New research from Newcastle University in the UK suggests that there is a "fatherhood gene" that a man inherits from his parents.
In this way, a father who has many brothers is more likely to have a son, while a man with several sisters will boost his chances of having a little girl.
To reach their conclusions, scientists looked at more than 900 family trees that included data from 556,000 North Americans and Europeans over the past four centuries.
Lead author Dr Corry Gelatly told the BBC that over time the effect ends up evening out the mix of males and females in the population.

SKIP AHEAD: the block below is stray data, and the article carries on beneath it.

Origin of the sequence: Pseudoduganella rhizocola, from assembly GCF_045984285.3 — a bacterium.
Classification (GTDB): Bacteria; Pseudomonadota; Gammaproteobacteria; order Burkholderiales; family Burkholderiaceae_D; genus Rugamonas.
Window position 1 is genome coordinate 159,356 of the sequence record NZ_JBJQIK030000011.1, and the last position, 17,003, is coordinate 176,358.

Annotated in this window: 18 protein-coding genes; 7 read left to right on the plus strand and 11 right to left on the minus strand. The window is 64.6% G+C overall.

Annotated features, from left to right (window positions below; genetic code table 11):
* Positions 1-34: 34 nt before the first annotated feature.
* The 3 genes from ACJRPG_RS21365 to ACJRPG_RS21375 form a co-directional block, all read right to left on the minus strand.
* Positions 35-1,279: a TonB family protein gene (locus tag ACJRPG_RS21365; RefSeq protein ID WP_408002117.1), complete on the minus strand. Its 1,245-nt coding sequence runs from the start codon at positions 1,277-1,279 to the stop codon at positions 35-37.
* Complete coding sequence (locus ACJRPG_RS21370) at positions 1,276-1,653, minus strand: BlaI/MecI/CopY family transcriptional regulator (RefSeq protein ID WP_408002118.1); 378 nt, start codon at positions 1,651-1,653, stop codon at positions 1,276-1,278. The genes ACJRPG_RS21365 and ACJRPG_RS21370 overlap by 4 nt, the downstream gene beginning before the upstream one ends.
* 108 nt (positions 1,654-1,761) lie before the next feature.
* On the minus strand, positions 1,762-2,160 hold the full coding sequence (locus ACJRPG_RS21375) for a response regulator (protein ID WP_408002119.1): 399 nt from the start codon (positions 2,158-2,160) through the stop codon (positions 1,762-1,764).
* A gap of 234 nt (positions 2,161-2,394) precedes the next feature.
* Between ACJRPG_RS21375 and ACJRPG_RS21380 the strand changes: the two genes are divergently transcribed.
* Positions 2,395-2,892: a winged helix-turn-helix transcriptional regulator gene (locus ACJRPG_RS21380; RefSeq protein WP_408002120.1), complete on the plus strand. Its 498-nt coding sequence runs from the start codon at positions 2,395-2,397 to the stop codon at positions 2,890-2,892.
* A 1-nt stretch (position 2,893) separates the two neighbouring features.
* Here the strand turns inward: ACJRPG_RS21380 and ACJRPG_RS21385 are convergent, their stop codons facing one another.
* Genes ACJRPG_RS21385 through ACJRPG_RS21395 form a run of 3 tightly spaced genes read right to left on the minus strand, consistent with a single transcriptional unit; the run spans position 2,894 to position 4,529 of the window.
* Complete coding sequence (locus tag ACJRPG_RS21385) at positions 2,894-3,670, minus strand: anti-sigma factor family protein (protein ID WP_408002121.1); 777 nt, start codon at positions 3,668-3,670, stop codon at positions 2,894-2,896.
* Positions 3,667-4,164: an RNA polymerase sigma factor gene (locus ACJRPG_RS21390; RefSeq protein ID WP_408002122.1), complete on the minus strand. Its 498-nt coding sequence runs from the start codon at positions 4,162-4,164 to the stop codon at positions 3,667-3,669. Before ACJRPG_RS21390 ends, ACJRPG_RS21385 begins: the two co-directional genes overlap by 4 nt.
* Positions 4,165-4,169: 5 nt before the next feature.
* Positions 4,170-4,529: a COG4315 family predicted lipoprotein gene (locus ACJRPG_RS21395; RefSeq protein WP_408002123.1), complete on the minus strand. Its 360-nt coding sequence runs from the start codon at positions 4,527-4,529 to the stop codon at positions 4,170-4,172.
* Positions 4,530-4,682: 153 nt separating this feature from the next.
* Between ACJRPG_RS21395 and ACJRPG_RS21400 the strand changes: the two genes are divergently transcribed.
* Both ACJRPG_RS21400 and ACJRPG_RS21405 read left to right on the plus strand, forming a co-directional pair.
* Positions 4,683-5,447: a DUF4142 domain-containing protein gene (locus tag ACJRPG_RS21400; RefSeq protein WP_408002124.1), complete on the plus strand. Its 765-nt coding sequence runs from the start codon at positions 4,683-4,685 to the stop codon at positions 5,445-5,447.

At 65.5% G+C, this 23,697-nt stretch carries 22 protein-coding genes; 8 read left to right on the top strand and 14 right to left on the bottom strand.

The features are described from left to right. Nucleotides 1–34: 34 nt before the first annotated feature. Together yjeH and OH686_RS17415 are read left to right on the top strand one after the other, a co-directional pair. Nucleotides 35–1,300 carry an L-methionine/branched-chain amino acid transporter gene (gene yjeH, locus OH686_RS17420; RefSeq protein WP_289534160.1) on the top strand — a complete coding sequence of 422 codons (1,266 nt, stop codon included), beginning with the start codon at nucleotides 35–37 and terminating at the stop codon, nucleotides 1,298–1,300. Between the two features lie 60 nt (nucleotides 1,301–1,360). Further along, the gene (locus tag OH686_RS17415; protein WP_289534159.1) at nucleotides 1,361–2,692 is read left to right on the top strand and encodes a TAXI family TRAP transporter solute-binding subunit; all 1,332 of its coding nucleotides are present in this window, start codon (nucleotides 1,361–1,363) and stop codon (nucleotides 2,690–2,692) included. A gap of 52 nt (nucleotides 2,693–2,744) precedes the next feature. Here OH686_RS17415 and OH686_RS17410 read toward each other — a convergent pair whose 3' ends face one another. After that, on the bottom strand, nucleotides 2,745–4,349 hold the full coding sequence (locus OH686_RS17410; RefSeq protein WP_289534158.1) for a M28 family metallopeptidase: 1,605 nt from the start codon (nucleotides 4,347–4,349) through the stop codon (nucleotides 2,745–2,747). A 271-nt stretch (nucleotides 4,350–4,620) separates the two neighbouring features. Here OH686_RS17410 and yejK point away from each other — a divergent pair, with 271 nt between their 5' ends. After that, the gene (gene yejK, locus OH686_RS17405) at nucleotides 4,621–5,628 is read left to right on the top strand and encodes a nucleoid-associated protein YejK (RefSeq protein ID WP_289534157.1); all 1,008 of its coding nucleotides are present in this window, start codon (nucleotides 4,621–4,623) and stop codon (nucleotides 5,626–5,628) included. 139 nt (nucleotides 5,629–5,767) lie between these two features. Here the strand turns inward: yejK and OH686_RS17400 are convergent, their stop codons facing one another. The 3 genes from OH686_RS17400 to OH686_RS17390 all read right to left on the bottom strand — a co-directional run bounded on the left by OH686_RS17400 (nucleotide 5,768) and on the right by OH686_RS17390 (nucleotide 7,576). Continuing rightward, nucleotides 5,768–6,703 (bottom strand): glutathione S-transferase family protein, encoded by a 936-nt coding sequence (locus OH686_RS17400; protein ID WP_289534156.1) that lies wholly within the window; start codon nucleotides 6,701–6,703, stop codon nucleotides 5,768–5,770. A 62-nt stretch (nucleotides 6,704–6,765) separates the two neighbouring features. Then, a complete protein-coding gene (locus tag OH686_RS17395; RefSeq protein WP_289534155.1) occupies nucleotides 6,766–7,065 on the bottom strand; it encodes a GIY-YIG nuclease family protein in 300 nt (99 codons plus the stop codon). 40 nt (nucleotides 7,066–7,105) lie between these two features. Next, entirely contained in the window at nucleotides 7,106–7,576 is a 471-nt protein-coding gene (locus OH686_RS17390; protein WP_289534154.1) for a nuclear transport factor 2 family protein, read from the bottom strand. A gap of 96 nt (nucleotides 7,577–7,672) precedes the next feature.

"If there there are too many males … females will more easily find a mate, so men who have more daughters will pass on more of their genes, causing more females to be born in later generations," he said.
The news may even lead some to wonder whether a man who is already used to having sisters may have an advantage in parenting skills if he fathers daughters – and vice versa.